Framing the way forward

Framing the way forward 

Dementia Australia is committed to providing support, services and information to all people impacted by dementia, but just how well are we doing with providing that support to our communities with culturally diverse backgrounds, where English may not be their first language? 

Given the multicultural nature of Australia, are we meeting the needs of our communities impacted by dementia, from diverse backgrounds? 

To answer this important question Dementia Australia has engaged Hall and Partners, a specialist brand and communications research agency, to help us identify potential new opportunities to best build on the great work already being undertaken, to improve our reach and impact in this area even further.

We asked the specialists from Hall and Partners to undertake a national project, looking at how we can expand the work we are doing when it comes to our members of the community who have specific needs given their background. We wanted to find out how we can increase our connections with these communities and make sure the services we offer are reaching these communities and more importantly, are working well for these people.

Dementia Australia are keen to explore opportunities for our organisation to better engage with people from a variety of backgrounds, including people who may not speak English or who have rich cultural heritage based in countries other than Australia. Aboriginal and Torres Strait Islander Australians as well as the LGBTI community and those who are impact by dementia and live in rural or remote areas.

To start the process Hall and Partners conducted a review to identify all resources and material Dementia Australia has produced for these groups across all states and territories. The good news is there are a multitude of extremely effective programs and activities being delivered across all jurisdictions, such as:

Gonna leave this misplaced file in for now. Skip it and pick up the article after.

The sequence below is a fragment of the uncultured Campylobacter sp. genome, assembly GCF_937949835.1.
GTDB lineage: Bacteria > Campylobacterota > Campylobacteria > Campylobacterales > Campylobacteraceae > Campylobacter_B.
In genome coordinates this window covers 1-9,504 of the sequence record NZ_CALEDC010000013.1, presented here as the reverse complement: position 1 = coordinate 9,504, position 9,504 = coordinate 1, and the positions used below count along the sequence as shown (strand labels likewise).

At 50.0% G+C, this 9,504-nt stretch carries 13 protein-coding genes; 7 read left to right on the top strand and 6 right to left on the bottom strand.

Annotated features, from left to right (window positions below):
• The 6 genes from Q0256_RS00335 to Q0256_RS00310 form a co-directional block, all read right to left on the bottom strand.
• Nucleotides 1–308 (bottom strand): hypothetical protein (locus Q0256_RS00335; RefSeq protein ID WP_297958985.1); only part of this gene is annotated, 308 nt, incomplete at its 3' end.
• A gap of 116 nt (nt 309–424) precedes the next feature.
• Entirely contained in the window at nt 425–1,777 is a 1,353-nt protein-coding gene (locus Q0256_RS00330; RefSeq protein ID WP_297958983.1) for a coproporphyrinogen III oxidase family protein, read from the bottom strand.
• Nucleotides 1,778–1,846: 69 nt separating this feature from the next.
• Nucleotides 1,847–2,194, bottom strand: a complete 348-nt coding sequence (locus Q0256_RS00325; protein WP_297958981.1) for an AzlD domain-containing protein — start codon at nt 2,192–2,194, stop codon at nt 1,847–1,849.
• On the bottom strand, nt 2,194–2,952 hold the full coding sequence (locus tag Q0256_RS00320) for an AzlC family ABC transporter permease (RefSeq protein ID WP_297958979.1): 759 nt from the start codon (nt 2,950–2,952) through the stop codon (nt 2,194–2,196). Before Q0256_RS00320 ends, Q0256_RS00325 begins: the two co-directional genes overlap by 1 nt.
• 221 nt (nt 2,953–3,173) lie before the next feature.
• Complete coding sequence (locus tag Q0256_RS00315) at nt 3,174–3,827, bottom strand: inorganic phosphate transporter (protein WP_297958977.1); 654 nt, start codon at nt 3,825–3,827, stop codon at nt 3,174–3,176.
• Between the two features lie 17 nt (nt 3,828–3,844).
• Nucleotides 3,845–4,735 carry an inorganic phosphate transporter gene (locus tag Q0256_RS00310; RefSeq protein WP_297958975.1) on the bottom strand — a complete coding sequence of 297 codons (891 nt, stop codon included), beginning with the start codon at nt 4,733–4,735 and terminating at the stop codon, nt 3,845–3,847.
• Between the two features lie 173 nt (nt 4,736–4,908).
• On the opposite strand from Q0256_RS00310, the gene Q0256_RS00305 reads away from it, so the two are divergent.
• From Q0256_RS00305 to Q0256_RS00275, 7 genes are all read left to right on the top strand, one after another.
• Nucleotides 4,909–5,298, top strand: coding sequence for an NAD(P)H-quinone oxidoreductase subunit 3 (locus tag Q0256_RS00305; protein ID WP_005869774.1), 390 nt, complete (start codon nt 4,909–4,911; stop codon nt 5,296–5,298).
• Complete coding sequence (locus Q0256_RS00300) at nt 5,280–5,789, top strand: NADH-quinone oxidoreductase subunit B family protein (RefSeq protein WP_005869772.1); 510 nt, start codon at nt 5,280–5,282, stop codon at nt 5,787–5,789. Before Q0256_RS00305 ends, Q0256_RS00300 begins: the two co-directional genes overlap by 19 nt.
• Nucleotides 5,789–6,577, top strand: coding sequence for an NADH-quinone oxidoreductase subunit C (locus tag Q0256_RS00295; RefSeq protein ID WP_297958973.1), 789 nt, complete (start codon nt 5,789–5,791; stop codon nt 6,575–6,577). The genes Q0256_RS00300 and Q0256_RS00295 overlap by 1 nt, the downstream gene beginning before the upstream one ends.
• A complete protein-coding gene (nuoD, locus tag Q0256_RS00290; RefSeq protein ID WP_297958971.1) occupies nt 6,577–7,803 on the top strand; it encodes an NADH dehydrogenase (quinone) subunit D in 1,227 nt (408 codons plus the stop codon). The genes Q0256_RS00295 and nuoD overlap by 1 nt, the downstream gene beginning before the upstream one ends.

• Video resources featuring local community representatives talking about the stigma and misunderstanding surrounding dementia, in their own languages;
  • A multicultural app for carers which is almost ready to be launched which will link care workers with resources relevant to their work with people living with dementia and their carers, specifically to the biggest language groups amongst the ageing population in Australia;
  • Mobile respite response teams that are tailored to meet specific needs;
  • Partnerships and linkages with National Multicultural Festivals to increase awareness about dementia to targeted diverse communities;
  • Link workers who act as Dementia Advisors for the Syrian, Croatian and Cambodian communities.

Dementia Australia is looking forward to this report providing recommendations to enable us to develop well-planned and integrated strategies to build capacity across Australia for our culturally and linguistically diverse communities impacted by dementia.

Our aim is to harnesses our pre-existing skills and partnerships that have been identified with individuals, groups and organisations to build on these relationships which are underpinned by trust and respect to ensure the services and programs we deliver genuinely meet the needs and aspirations of all those living with dementia and their families and carers from culturally diverse and linguistically diverse communities across Australia.